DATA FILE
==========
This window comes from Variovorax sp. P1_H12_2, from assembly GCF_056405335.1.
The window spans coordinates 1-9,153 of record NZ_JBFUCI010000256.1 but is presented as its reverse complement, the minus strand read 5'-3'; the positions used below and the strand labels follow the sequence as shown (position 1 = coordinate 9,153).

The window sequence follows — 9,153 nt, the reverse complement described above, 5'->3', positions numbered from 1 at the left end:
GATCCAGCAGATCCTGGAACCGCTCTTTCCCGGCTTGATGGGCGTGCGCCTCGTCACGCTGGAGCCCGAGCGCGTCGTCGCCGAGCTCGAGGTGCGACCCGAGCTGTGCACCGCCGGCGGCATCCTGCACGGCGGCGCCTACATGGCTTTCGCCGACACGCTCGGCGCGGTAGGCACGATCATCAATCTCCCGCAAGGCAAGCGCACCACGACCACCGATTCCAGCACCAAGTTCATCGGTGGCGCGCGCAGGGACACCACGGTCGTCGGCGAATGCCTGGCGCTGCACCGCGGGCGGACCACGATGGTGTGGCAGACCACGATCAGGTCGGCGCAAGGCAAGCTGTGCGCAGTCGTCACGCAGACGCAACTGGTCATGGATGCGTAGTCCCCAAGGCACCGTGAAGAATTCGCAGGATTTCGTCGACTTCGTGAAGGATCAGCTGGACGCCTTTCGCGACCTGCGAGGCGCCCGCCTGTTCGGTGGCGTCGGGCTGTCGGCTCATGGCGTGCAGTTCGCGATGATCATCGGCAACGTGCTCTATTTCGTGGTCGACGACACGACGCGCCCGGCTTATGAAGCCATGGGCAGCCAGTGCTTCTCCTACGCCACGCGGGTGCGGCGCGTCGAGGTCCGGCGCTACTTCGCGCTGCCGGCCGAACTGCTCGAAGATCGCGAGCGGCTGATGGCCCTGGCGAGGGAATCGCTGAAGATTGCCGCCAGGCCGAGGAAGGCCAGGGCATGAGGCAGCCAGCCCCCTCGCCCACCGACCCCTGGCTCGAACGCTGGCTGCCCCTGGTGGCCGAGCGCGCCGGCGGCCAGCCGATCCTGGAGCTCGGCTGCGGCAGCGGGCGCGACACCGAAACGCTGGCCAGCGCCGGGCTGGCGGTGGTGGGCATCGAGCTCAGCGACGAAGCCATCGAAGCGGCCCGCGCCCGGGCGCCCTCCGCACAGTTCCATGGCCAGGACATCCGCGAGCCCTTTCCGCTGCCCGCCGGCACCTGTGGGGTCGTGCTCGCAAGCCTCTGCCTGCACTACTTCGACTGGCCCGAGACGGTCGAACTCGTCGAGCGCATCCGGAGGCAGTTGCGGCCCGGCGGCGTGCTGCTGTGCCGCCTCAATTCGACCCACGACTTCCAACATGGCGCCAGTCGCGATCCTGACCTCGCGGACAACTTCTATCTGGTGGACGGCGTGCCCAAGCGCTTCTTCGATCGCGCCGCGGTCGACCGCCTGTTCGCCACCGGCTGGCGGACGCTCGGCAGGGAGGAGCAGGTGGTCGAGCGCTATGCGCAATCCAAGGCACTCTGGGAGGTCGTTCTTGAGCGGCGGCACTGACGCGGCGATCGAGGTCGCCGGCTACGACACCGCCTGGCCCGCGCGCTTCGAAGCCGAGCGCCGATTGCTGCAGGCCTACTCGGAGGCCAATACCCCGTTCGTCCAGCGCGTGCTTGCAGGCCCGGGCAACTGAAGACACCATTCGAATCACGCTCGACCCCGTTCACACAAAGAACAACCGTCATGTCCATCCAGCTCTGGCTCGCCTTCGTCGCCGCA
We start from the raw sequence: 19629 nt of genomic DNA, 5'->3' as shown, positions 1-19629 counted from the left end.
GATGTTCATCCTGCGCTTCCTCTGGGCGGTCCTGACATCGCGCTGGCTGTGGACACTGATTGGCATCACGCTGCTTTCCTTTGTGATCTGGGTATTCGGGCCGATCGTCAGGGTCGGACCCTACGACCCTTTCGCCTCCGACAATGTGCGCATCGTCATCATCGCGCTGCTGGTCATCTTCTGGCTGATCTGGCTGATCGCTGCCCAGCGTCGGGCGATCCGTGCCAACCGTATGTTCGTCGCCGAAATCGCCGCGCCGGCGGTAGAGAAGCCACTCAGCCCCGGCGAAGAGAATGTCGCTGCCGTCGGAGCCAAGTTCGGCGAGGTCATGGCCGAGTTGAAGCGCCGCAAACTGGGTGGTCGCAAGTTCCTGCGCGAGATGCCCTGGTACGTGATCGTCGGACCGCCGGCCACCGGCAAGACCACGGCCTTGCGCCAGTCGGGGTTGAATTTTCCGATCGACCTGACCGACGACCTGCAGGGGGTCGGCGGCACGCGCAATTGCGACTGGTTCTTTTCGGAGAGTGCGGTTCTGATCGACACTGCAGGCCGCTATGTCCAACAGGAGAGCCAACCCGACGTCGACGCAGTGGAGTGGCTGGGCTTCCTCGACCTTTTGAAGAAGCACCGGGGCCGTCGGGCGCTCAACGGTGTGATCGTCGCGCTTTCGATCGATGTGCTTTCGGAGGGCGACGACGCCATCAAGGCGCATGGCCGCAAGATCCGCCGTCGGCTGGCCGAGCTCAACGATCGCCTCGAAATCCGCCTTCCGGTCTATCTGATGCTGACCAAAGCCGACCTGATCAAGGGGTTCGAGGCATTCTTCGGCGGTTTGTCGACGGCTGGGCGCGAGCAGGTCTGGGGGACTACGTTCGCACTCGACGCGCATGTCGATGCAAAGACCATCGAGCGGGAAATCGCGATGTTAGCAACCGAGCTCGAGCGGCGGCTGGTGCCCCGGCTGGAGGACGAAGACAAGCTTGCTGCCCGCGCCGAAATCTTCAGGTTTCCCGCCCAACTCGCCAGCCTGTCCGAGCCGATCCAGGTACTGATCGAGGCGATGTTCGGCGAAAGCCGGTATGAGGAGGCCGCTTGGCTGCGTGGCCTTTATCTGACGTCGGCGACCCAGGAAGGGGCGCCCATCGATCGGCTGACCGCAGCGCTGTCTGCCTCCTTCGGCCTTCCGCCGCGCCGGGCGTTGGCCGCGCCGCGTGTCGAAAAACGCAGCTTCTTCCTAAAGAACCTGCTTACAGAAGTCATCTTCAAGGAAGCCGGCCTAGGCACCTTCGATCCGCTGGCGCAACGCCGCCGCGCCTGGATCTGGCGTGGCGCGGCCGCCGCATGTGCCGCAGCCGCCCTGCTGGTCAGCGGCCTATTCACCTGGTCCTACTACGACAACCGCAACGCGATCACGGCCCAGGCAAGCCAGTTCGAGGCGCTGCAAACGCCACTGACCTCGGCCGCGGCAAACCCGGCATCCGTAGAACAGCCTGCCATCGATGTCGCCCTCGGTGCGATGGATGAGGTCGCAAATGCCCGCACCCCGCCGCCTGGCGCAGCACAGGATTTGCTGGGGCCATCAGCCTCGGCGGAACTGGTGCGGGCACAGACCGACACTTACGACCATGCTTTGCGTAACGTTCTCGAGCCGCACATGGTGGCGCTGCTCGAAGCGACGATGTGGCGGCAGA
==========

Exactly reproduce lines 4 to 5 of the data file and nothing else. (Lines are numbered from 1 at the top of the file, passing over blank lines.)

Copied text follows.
GATCCAGCAGATCCTGGAACCGCTCTTTCCCGGCTTGATGGGCGTGCGCCTCGTCACGCTGGAGCCCGAGCGCGTCGTCGCCGAGCTCGAGGTGCGACCCGAGCTGTGCACCGCCGGCGGCATCCTGCACGGCGGCGCCTACATGGCTTTCGCCGACACGCTCGGCGCGGTAGGCACGATCATCAATCTCCCGCAAGGCAAGCGCACCACGACCACCGATTCCAGCACCAAGTTCATCGGTGGCGCGCGCAGGGACACCACGGTCGTCGGCGAATGCCTGGCGCTGCACCGCGGGCGGACCACGATGGTGTGGCAGACCACGATCAGGTCGGCGCAAGGCAAGCTGTGCGCAGTCGTCACGCAGACGCAACTGGTCATGGATGCGTAGTCCCCAAGGCACCGTGAAGAATTCGCAGGATTTCGTCGACTTCGTGAAGGATCAGCTGGACGCCTTTCGCGACCTGCGAGGCGCCCGCCTGTTCGGTGGCGTCGGGCTGTCGGCTCATGGCGTGCAGTTCGCGATGATCATCGGCAACGTGCTCTATTTCGTGGTCGACGACACGACGCGCCCGGCTTATGAAGCCATGGGCAGCCAGTGCTTCTCCTACGCCACGCGGGTGCGGCGCGTCGAGGTCCGGCGCTACTTCGCGCTGCCGGCCGAACTGCTCGAAGATCGCGAGCGGCTGATGGCCCTGGCGAGGGAATCGCTGAAGATTGCCGCCAGGCCGAGGAAGGCCAGGGCATGAGGCAGCCAGCCCCCTCGCCCACCGACCCCTGGCTCGAACGCTGGCTGCCCCTGGTGGCCGAGCGCGCCGGCGGCCAGCCGATCCTGGAGCTCGGCTGCGGCAGCGGGCGCGACACCGAAACGCTGGCCAGCGCCGGGCTGGCGGTGGTGGGCATCGAGCTCAGCGACGAAGCCATCGAAGCGGCCCGCGCCCGGGCGCCCTCCGCACAGTTCCATGGCCAGGACATCCGCGAGCCCTTTCCGCTGCCCGCCGGCACCTGTGGGGTCGTGCTCGCAAGCCTCTGCCTGCACTACTTCGACTGGCCCGAGACGGTCGAACTCGTCGAGCGCATCCGGAGGCAGTTGCGGCCCGGCGGCGTGCTGCTGTGCCGCCTCAATTCGACCCACGACTTCCAACATGGCGCCAGTCGCGATCCTGACCTCGCGGACAACTTCTATCTGGTGGACGGCGTGCCCAAGCGCTTCTTCGATCGCGCCGCGGTCGACCGCCTGTTCGCCACCGGCTGGCGGACGCTCGGCAGGGAGGAGCAGGTGGTCGAGCGCTATGCGCAATCCAAGGCACTCTGGGAGGTCGTTCTTGAGCGGCGGCACTGACGCGGCGATCGAGGTCGCCGGCTACGACACCGCCTGGCCCGCGCGCTTCGAAGCCGAGCGCCGATTGCTGCAGGCCTACTCGGAGGCCAATACCCCGTTCGTCCAGCGCGTGCTTGCAGGCCCGGGCAACTGAAGACACCATTCGAATCACGCTCGACCCCGTTCACACAAAGAACAACCGTCATGTCCATCCAGCTCTGGCTCGCCTTCGTCGCCGCA
We start from the raw sequence: 19629 nt of genomic DNA, 5'->3' as shown, positions 1-19629 counted from the left end.